I liked using the Canon EOS R6 a lot for shooting real estate. The manual focus assist and focus peaking works wonderfully when using the manual Canon TS-E lenses. I found there to be only one major downside. Activating the exposure bracketing forces you to switch between the different screens until you have the settings overview. Then you need to activate the Q button before you can set the exposure bracketing. I haven’t found any other way for this, except to place it in the My Menu tab. The way it works is okay if you have to use exposure bracketing for an extensive period of time, like in real estate. But switching between exposure bracketing, and normal exposure in landscapes isn’t that user friendly.
The Canon EOS R6 has an LED on the front, that is activated for the low light autofocus. It also flashes when the self-timer is activated. It is a bright red flashing LED. I wish there was a way to turn this light off, especially when photographing in nature. For now I would be forced to place a small piece of gaffer tape over the LED.
The resolution of the Canon EOS R6 is enough for most purposes. Landscape photographers might wish for more pixels, but especially wedding photographers and real estate photographers will find it more than enough for their purposes.
Although I am not someone that films a lot, except a regular walk-through video for real estate agencies, I think the Canon EOS R6 is perfect for the occasional movie clip. If you are more serious about filming, this might not be the camera for you.
What I Like About the Canon EOS R6
- Size and dimensions
- Well-formed grip with lots of space between grip, and lens
- Dual Pixel CMOS AF, with 6072 AF points
- Amazing eye AF, face AF, and body AF, with 100% horizontal, and 90% vertical coverage
- Focus tracking works very well
- Joy-stick sensitivity has been increased dramatically and is adjustable
- Touch screen can be used to move AF point when looking through the viewfinder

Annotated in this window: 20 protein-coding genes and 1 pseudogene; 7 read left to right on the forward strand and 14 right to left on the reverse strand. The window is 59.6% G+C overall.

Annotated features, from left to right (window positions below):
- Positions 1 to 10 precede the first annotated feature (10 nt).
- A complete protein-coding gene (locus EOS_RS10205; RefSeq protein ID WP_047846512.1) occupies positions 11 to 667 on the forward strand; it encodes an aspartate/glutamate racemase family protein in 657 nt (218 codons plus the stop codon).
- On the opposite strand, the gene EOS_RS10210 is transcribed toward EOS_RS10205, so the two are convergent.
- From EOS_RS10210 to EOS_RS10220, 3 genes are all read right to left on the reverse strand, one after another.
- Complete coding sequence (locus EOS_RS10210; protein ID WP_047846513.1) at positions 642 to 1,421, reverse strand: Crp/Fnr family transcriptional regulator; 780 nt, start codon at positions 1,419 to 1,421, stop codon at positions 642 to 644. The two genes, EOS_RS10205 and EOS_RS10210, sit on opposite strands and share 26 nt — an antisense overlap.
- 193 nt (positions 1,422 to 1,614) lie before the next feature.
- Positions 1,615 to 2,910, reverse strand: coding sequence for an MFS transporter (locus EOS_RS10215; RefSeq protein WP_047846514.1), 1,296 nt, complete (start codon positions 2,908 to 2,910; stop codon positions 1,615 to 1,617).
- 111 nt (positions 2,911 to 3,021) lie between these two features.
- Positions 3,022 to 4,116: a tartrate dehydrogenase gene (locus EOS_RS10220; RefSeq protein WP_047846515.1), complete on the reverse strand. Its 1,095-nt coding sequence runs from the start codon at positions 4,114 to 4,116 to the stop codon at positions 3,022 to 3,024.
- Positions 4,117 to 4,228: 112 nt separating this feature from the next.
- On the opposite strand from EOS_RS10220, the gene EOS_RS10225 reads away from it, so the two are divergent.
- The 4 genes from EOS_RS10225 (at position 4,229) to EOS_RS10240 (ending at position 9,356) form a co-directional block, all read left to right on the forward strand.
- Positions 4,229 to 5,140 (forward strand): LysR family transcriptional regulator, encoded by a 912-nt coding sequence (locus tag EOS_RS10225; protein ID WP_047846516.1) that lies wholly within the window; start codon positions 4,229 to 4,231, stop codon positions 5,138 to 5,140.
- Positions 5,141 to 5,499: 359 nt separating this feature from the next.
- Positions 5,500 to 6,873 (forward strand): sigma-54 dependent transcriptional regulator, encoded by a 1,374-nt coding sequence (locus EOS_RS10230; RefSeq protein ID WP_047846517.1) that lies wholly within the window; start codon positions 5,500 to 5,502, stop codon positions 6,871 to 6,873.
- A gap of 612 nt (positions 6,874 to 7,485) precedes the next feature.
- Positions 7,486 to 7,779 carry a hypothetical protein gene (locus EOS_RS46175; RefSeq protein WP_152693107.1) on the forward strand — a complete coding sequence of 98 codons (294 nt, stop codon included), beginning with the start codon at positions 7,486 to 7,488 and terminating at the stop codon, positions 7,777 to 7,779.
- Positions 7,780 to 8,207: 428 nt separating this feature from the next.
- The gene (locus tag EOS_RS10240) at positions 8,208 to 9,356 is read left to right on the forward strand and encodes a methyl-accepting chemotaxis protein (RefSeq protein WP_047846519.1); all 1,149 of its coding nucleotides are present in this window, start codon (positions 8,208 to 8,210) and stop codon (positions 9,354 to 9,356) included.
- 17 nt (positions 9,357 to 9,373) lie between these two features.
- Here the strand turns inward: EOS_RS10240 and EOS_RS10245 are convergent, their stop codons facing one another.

- 12 frames per second with mechanical shutter, and 20 frames per second with electronic shutter
- Buffer for 240 raw files with mechanical shutter, and 120 raw files with electronic shutter
- Completely silent with electronic shutter
- Double card slot (two UHS-II SD cards)
- In Body Image Stabilization up to 8 stops
- Fully articulating LCD screen with touch screen
- Focus bracketing
- Bulb timer
- Time-lapse function
- Compressed raw file (craw)
- ISO performance is very good.
- Very useful dynamic range
- Dedicated PSAM wheel
What I Don’t Like About the Canon EOS R6
- PSAM wheel cannot be locked against accidental rotation
- LED in front of the camera cannot be switched off
- AE bracketing is somewhat cumbersome to activate or deactivate
- No optical sensor in the AF-ON button, just like on the Canon EOS 1Dx mark III
- No depth of field indication with manual focus assist.
- Battery capacity could be improved, although it isn’t bad also
- Shutter speed is limited to 30 seconds. You need bulb for longer exposures.
- Movie functions are limited, but perhaps enough for occasional use.
I enjoyed using this amazing camera. Although I have close contact with Canon Netherlands about reviewing equipment, I have no other relation to Canon whatsoever. This is my own personal opinion, not influenced by any company.